Tuesday, September 26, 2017

Don’t Let Your Boat Get Away!

July 9, 2015 by · Leave a Comment 

dont let your boat get away 1

Do you know how to tie up your boat to a dock? Surprisingly, many skippers don’t.

BoatUS says more accidents, including sinkings, hull damage to one’s vessel or a neighbor’s, and damage to marina property, happen not when you are under way but when you didn’t adequately make your boat fast to your slip prior to going home.

Making fast to a slip depends first upon docking lines — how many and how strong.  We’re not talking the Queen Mary here but the average under 25-foot open runabout. Two lines do not make a boat safe; the absolute bare minimum is four lines (a rope is a line when it is put to use), one each at the bow and stern, and two amidships called spring lines.

The bow and stern lines keep the boat from swinging away from the dock. They should be attached to cleats on the boat — not life lines — as well as cleats on the slip. If yours is not a floating dock, allow enough slack for maximum tide level changes in your area.

Spring lines add extra insurance. They prevent a boat from surging forward or backward.  They are also attached bow and stern but then led three-quarters the length of the boat to a dockside cleat (there should be less slack so the boat can’t shift).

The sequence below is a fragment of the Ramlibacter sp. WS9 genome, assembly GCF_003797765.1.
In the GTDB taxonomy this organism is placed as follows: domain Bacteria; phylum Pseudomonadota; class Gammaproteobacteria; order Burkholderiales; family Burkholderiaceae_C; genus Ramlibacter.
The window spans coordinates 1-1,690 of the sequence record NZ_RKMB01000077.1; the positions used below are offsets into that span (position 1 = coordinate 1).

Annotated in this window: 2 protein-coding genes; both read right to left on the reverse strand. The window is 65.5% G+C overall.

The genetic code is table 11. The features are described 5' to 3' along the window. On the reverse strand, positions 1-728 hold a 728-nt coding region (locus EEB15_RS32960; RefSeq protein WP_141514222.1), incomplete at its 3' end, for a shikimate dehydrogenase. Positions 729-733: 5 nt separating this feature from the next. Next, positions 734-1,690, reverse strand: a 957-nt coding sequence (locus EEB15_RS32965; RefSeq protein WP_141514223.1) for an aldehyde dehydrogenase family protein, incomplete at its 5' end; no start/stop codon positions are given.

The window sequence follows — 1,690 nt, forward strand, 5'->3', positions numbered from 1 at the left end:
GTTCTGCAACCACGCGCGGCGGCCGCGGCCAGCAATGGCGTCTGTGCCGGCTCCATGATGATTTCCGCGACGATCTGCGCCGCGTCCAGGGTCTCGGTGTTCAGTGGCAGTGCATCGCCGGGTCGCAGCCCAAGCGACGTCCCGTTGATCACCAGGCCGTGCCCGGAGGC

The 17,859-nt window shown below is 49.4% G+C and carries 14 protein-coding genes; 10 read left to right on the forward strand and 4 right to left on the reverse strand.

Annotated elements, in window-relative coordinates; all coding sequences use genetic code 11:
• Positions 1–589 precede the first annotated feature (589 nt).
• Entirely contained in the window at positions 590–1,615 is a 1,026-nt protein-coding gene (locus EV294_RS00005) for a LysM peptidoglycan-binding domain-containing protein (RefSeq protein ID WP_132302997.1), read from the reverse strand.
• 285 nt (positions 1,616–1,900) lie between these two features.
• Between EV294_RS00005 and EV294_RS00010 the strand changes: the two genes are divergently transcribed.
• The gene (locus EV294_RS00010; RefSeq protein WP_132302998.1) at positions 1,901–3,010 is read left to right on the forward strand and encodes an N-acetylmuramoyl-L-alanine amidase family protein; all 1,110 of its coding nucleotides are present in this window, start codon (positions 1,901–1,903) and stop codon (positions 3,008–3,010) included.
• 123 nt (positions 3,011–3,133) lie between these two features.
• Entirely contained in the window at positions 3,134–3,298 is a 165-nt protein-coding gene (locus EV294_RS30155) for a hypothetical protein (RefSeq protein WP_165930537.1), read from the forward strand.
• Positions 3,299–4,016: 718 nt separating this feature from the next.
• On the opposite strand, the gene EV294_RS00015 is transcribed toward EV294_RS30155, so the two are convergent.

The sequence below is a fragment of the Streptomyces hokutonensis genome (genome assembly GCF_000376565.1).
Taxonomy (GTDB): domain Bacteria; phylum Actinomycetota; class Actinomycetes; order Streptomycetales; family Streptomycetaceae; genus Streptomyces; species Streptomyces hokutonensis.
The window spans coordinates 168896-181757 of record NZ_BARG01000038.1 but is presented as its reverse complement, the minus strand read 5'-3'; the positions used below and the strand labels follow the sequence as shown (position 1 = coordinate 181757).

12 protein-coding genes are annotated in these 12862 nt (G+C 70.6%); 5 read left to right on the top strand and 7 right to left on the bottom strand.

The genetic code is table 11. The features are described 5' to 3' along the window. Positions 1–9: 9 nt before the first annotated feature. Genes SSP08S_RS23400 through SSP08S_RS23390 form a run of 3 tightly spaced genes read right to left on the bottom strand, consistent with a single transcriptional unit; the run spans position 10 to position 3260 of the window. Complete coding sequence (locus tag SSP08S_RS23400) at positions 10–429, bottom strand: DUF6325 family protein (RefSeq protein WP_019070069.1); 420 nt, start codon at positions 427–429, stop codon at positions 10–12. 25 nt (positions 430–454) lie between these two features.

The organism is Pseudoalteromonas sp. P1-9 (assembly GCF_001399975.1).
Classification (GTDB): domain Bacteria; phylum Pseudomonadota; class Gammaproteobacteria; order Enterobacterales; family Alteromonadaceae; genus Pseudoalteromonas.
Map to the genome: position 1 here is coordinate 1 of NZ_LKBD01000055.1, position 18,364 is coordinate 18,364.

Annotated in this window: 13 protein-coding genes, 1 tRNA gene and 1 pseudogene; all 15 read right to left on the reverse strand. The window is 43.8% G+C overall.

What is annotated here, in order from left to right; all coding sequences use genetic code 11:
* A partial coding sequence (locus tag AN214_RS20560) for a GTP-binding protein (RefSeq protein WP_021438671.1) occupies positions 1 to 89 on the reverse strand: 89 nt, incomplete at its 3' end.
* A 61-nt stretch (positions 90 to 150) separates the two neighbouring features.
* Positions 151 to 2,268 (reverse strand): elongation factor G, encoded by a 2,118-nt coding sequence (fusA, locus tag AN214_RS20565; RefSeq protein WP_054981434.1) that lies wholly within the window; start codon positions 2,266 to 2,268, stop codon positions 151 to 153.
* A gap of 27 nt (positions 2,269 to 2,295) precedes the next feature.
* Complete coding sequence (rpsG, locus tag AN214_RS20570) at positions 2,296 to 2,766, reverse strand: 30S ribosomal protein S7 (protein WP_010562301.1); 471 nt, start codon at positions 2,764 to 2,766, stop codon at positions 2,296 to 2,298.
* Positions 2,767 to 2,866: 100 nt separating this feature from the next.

Some boaters add additional lines from the open side of the boat to a nearby pier or piling. If a storm is forecast, double all lines and attach some sort of chaffing gear where lines may rub against the railing or dock.

How big a line should you have? Err on the side of thickness and use a minimum of three-eighths inch for a runabout under 26 feet, one-half inch for boats up to 36 feet, and beyond that, it’s wise to check the manufacturer’s specifications. Many long-time boaters also prefer three-strand rope. If you don’t know how to splice, buy rope with a loop or eye splice at one end. Only use nylon rope, as it has the best combination of strength and stretch.

Docking lines are never fastened with a knot; they should be crisscrossed on a cleat. In an emergency, you might not be able to untie a taut line. Don’t tie two ropes together either, as a knot weakens the breaking point of the rope.

Bumpers or fenders are a second defense against damage, and because good ones are expensive, economy-minded owners buy them too small and too few. Four bumpers are the absolute minimum.  Measure your onboard storage locker and purchase the biggest fenders that will fit. Tie them off cleats, not lifelines or railings.

Mark Twain once observed that too much whiskey is barely enough. So it is with the number of ropes and fenders aboard a boat.

By William C. Winslow

The author is the Division 5 – Staff Officer Public Affairs, First District Southern Region, for the U.S. Coast Guard Auxiliary, the all-volunteer, non-military arm of the Coast Guard, teaching boating safety education and conducting search and rescue operations. Visit http://cgaux.org/ to join the Auxiliary or for class information.

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